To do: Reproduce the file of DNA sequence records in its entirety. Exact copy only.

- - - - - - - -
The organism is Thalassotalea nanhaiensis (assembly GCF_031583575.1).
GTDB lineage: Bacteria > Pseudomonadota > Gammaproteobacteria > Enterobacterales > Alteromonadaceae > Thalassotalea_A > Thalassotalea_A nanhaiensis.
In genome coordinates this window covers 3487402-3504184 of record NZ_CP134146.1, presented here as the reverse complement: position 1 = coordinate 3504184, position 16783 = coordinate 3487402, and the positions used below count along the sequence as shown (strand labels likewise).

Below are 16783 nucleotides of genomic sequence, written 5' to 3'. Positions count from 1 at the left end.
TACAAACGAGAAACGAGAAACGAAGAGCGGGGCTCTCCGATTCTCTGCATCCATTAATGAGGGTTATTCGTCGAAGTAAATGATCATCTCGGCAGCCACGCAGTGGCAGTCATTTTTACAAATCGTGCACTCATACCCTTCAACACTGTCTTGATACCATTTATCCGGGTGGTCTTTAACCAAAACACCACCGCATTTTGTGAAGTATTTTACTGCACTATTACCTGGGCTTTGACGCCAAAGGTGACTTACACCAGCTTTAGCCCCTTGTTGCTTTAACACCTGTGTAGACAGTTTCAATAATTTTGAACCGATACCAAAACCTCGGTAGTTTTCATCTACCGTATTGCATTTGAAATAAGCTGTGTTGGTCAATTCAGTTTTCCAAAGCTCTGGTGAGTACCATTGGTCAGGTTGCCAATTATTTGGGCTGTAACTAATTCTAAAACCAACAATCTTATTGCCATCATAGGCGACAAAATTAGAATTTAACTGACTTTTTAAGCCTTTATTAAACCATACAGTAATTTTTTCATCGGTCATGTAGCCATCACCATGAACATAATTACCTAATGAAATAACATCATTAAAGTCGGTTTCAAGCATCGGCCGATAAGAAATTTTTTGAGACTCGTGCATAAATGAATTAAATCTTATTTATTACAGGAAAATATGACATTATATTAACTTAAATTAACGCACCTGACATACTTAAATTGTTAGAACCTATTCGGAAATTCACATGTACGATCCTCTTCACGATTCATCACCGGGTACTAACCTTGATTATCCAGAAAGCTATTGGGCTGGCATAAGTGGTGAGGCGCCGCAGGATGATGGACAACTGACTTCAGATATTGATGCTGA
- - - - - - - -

The organism is Thalassotalea nanhaiensis (assembly GCF_031583575.1).
GTDB lineage: Bacteria > Pseudomonadota > Gammaproteobacteria > Enterobacterales > Alteromonadaceae > Thalassotalea_A > Thalassotalea_A nanhaiensis.
In genome coordinates this window covers 3487402-3504184 of record NZ_CP134146.1, presented here as the reverse complement: position 1 = coordinate 3504184, position 16783 = coordinate 3487402, and the positions used below count along the sequence as shown (strand labels likewise).

Below are 16783 nucleotides of genomic sequence, written 5' to 3'. Positions count from 1 at the left end.
TACAAACGAGAAACGAGAAACGAAGAGCGGGGCTCTCCGATTCTCTGCATCCATTAATGAGGGTTATTCGTCGAAGTAAATGATCATCTCGGCAGCCACGCAGTGGCAGTCATTTTTACAAATCGTGCACTCATACCCTTCAACACTGTCTTGATACCATTTATCCGGGTGGTCTTTAACCAAAACACCACCGCATTTTGTGAAGTATTTTACTGCACTATTACCTGGGCTTTGACGCCAAAGGTGACTTACACCAGCTTTAGCCCCTTGTTGCTTTAACACCTGTGTAGACAGTTTCAATAATTTTGAACCGATACCAAAACCTCGGTAGTTTTCATCTACCGTATTGCATTTGAAATAAGCTGTGTTGGTCAATTCAGTTTTCCAAAGCTCTGGTGAGTACCATTGGTCAGGTTGCCAATTATTTGGGCTGTAACTAATTCTAAAACCAACAATCTTATTGCCATCATAGGCGACAAAATTAGAATTTAACTGACTTTTTAAGCCTTTATTAAACCATACAGTAATTTTTTCATCGGTCATGTAGCCATCACCATGAACATAATTACCTAATGAAATAACATCATTAAAGTCGGTTTCAAGCATCGGCCGATAAGAAATTTTTTGAGACTCGTGCATAAATGAATTAAATCTTATTTATTACAGGAAAATATGACATTATATTAACTTAAATTAACGCACCTGACATACTTAAATTGTTAGAACCTATTCGGAAATTCACATGTACGATCCTCTTCACGATTCATCACCGGGTACTAACCTTGATTATCCAGAAAGCTATTGGGCTGGCATAAGTGGTGAGGCGCCGCAGGATGATGGACAACTGACTTCAGATATTGATGCTGA